The Importance of the Role That the Chorus Plays in Euripedes’ Medea

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The Importance of the Role That the Chorus Plays in Euripedes’ Medea The Chorus is very much an important part of Euripedes’ Medea, and indeed many other works written in the ancient Greek style. In this play, it follows the journey Medea makes, and not only narrates, but commentates on what is happening. Euripedes uses the Chorus as a literary device to raise certain issues, and to influence where the sympathies of the audience lie. In the list of characters at the beginning of the play, the Chorus is stated to be a chorus of Corinthian Women. This draws the first link between them and Medea. The Chorus follows Medea on her journey through this play. They act as narrators on important occurrences in the play; however, they also act…show more content…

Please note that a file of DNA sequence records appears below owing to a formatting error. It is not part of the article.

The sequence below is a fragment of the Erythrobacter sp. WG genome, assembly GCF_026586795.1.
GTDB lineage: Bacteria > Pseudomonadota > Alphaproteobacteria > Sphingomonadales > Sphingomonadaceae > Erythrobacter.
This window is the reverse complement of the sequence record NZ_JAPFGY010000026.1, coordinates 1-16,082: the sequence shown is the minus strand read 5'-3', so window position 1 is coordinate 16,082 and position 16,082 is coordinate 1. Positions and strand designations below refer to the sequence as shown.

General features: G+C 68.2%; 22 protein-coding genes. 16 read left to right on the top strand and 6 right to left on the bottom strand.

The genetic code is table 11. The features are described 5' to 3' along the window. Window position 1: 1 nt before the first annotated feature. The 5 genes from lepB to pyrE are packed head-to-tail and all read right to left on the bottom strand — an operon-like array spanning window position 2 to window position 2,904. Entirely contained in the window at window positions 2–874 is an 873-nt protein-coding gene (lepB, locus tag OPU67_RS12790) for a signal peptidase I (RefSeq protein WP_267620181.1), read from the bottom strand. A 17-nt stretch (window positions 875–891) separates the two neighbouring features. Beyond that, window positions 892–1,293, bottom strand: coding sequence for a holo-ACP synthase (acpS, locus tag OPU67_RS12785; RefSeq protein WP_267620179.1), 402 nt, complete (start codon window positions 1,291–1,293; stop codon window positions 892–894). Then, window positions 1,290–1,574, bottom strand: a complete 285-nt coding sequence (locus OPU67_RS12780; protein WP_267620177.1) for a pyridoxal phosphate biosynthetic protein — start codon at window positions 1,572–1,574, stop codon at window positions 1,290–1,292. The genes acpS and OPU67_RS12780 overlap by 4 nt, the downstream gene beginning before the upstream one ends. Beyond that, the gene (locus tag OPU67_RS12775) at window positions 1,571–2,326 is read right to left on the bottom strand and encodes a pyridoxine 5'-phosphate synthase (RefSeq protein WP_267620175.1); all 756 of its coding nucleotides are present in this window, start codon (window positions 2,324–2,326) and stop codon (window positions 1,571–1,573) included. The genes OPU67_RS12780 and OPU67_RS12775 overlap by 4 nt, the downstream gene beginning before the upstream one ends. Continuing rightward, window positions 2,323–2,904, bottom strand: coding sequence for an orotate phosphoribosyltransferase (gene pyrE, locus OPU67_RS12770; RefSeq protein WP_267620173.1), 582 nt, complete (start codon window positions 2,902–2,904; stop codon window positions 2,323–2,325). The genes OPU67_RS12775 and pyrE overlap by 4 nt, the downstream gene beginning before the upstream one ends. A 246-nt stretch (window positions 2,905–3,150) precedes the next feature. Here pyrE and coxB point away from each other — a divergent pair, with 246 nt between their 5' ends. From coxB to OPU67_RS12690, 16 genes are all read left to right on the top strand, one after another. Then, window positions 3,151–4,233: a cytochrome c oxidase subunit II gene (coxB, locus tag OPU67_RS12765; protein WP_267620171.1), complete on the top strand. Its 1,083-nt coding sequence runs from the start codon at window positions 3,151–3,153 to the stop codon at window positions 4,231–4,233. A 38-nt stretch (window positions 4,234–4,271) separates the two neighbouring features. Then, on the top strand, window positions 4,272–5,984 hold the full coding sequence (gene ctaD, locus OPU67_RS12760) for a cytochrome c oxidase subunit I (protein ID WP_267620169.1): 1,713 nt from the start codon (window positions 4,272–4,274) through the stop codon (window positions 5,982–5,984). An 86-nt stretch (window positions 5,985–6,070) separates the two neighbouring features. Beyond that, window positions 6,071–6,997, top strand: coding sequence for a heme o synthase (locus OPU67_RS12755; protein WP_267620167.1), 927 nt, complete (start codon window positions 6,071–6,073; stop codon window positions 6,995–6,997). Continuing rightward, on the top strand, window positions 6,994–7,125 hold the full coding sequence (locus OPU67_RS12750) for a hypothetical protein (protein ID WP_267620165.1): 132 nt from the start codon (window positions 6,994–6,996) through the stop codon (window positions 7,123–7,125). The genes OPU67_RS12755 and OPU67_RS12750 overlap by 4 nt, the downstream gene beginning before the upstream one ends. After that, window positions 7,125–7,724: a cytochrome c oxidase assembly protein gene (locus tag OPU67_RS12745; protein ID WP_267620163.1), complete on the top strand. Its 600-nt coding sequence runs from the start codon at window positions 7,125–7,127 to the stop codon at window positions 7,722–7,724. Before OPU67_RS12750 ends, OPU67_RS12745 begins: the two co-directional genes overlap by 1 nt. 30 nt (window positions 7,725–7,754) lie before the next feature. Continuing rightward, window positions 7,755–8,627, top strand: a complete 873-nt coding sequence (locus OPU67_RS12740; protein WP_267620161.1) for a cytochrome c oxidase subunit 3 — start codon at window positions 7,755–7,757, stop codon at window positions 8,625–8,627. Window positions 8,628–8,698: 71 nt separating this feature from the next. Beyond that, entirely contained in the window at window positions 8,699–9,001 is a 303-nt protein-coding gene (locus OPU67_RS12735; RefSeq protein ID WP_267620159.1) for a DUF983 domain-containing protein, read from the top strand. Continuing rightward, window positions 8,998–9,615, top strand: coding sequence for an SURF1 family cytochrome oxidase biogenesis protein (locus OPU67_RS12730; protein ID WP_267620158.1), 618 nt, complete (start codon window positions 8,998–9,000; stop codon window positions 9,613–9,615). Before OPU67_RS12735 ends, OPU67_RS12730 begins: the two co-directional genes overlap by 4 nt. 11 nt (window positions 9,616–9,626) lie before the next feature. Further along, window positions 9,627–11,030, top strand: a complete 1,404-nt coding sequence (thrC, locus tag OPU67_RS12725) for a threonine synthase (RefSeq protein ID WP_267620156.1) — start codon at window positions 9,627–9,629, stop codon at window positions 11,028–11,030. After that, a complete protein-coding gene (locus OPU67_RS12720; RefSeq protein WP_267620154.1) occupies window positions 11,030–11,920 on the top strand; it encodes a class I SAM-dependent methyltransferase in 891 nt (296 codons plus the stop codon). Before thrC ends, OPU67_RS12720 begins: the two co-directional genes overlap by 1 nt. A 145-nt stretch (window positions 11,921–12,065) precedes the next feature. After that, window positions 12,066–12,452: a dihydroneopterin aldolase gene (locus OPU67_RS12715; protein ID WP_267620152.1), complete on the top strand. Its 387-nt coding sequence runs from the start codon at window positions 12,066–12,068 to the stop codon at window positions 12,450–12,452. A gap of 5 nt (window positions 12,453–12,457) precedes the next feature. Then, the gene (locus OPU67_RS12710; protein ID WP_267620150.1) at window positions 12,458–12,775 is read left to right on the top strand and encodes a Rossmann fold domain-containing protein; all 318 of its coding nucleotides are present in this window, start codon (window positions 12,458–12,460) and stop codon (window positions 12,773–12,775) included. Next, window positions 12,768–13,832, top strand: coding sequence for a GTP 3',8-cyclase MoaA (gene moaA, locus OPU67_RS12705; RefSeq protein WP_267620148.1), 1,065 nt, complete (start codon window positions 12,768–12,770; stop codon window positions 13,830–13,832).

Obviously one can’t know this for sure, but one can deduce it from what we know of that era. Although some wouldn’t have condoned Jason’s actions, many would have seen it as normal because it would have been a much more common occurrence then than today. Nonetheless, in presenting these sort of issues in a moralistic play to the audience of the day was a brave and controversial thing to do. Obviously, the views on the these issues have come along way since the time when this play was written, so today’s audience adapts the messages in this play to their own morality. The treatment of women, and of Medea, and the circumstances that Medea is faced with, help the audience to, not condone, but understand the reasons for Medea’s actions at the end of the play. The opinion of the audience on characters other than Medea is also influenced by the Chorus. After the audience hears what Jason has done to Medea in the way of marrying another woman, the Chorus says: ‘To punish Jason would be just.’ If this is not already the audience’s opinion, then Euripedes enforces it so that it is. Apart from narrating, and commentating, the Chorus also takes on the role of advising Medea. Throughout the play they are on the side of Medea, but even they do not agree with the course of action that Medea wishes to take. Where their sympathies lie has changed, and this is indicative of the

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